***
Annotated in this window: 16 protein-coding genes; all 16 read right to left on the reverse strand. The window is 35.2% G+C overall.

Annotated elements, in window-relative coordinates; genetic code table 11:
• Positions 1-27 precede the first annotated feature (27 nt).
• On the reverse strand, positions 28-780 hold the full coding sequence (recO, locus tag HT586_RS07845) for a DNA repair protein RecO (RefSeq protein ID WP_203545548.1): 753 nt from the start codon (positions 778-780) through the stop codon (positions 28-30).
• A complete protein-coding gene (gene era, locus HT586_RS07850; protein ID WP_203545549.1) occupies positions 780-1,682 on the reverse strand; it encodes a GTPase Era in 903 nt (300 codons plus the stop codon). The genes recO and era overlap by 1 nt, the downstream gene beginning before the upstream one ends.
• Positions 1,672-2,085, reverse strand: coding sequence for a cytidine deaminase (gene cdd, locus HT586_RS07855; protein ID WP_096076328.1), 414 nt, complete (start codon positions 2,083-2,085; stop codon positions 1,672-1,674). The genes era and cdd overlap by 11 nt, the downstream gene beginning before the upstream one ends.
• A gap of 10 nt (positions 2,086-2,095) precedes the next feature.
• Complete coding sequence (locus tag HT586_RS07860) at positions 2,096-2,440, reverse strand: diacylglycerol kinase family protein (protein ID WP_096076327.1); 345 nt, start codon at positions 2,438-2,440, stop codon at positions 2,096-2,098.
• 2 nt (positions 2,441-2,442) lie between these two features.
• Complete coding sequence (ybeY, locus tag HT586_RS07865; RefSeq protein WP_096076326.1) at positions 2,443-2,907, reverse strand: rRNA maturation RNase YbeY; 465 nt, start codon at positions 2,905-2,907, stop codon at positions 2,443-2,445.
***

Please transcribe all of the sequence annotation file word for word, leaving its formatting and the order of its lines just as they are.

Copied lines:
Annotated in this window: 16 protein-coding genes; all 16 read right to left on the reverse strand. The window is 35.2% G+C overall.

Annotated elements, in window-relative coordinates; genetic code table 11:
• Positions 1-27 precede the first annotated feature (27 nt).
• On the reverse strand, positions 28-780 hold the full coding sequence (recO, locus tag HT586_RS07845) for a DNA repair protein RecO (RefSeq protein ID WP_203545548.1): 753 nt from the start codon (positions 778-780) through the stop codon (positions 28-30).
• A complete protein-coding gene (gene era, locus HT586_RS07850; protein ID WP_203545549.1) occupies positions 780-1,682 on the reverse strand; it encodes a GTPase Era in 903 nt (300 codons plus the stop codon). The genes recO and era overlap by 1 nt, the downstream gene beginning before the upstream one ends.
• Positions 1,672-2,085, reverse strand: coding sequence for a cytidine deaminase (gene cdd, locus HT586_RS07855; protein ID WP_096076328.1), 414 nt, complete (start codon positions 2,083-2,085; stop codon positions 1,672-1,674). The genes era and cdd overlap by 11 nt, the downstream gene beginning before the upstream one ends.
• A gap of 10 nt (positions 2,086-2,095) precedes the next feature.
• Complete coding sequence (locus tag HT586_RS07860) at positions 2,096-2,440, reverse strand: diacylglycerol kinase family protein (protein ID WP_096076327.1); 345 nt, start codon at positions 2,438-2,440, stop codon at positions 2,096-2,098.
• 2 nt (positions 2,441-2,442) lie between these two features.
• Complete coding sequence (ybeY, locus tag HT586_RS07865; RefSeq protein WP_096076326.1) at positions 2,443-2,907, reverse strand: rRNA maturation RNase YbeY; 465 nt, start codon at positions 2,905-2,907, stop codon at positions 2,443-2,445.